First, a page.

Keeping a Sharp Eye: A Century of Cartoons on South Africa's International Relations 1910-2010 [NOOK Book]


International relations are what a government does when nobodyâs looking. While this may well once have been true, the conduct of international relations in South
Africa and elsewhere has come under increasing scrutiny by the public. This is partially the result of specialist expertise around the formal study of international relations and the making of foreign policy, ...
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Keeping a Sharp Eye: A Century of Cartoons on South Africa's International Relations 1910-2010

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International relations are what a government does when nobodyâs looking. While this may well once have been true, the conduct of international relations in South
Africa and elsewhere has come under increasing scrutiny by the public. This is partially the result of specialist expertise around the formal study of international relations and the making of foreign policy, enhanced by the development of
International Relations as a separate academic field.
Like the growth of institutes of international affairs (or the Council on Foreign
Relations, in the case of America), the study of international relations commenced at the end of the First World War (1914â18) with the establishment at the University of Wales, Aberystwyth, of the first academic chair in International Relations. It was called for Woodrow Wilson, Americaâs twenty-eighth president, and funded by
Welsh businessman and pacifist David Davis.
In South Africa, the study of international relations commenced with the establishment of the South African Institute of International Affairs (SAIIA),
which met for the first time in the Senate Chamber of the University of Cape Town on 12 May 1934. Until then International Relations had been taught in various guises within History, Law, Economics and Politics courses, but it lacked a firm institutional base. In South Africa, International Relations was first taught as a separate academic discipline at the University of the Witwatersrand in 1963 â
although a professorship, called for Jan Smuts, was first filled in 1961.
Long before this institutional setting, however, a more subversive â and certainly more spicy â variety of international relations understanding and critique was at work: this was, of course, the âsharp eyeâ on foreign policy and international relations, drawn in jest â and sometimes in anger â by cartoonists. Their interest in international relations predates the emergence of the powerful critical perspectives that have changed and almost redirected the field since the ending of the Cold War.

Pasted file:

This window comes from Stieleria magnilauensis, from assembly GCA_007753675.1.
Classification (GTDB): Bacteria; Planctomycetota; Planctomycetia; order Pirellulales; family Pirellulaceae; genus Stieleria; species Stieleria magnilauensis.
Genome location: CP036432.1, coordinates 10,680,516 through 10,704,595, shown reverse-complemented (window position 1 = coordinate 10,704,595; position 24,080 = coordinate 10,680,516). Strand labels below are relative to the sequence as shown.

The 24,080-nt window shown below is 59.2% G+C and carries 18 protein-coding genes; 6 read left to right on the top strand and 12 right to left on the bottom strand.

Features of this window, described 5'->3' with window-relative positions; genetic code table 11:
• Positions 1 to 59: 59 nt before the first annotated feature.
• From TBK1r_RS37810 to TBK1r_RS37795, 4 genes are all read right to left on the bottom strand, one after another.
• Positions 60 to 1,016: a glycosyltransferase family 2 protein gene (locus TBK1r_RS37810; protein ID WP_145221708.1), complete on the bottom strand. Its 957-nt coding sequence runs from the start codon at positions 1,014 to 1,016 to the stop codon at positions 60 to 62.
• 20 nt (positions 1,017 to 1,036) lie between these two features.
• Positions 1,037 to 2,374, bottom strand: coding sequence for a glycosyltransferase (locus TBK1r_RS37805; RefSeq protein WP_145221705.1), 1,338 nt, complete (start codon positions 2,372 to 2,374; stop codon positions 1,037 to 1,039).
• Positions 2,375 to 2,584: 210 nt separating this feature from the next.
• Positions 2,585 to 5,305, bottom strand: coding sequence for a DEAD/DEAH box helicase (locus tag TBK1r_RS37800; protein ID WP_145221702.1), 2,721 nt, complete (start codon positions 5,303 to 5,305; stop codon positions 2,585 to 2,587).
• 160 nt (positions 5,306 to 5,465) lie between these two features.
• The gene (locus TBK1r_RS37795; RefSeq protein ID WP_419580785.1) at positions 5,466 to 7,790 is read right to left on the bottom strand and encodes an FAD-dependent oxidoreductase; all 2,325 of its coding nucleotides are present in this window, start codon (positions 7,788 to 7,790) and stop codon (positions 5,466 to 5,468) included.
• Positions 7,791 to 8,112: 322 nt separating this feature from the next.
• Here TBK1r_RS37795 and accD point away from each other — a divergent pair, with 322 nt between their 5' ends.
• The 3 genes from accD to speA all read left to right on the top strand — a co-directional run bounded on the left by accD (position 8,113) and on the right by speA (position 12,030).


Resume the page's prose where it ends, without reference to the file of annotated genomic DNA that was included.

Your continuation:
This book is about how these âotherâ experts have looked at and commented on South Africaâs relations with the world over the past century. It examines their interpretations of unfolding events and considers how these commentators and their work interacted with the more formal understandings of foreign policy and international relations that came to pass long after cartoons first appeared.
A century of South Africaâs engagement with the world is, understandably,
a long and complex story. Cartoons on the country were done years before the
1910 Act of Union, as some well-known cartoons of the Anglo-Boer War suggest.
However, by confining my choices to a hundred years of the South African state, I
have chosen firm bookends for the collection.
The choice of cartoons itself requires further clarification. There is a rather worrying recent notion in South Africa that nothing that happened in the country before the historic election of 1994 matters. In April 2009, at a conference, I heard an academic colleague say that what happened in the 1930s was âillegitimateâ
and of no real relevance to the present. This lack of interest in history is both short-sighted and intellectually lazy. South Africaâs international relations today are determined as much by the cartoons drawn by Boonzaier in 1910 as they are by the cartoons drawn by Zapiro in 2010. I choose these two names not only because they conveniently cover almost the full range of the alphabet, but because they run from the founding of the South African state in 1910 to the present.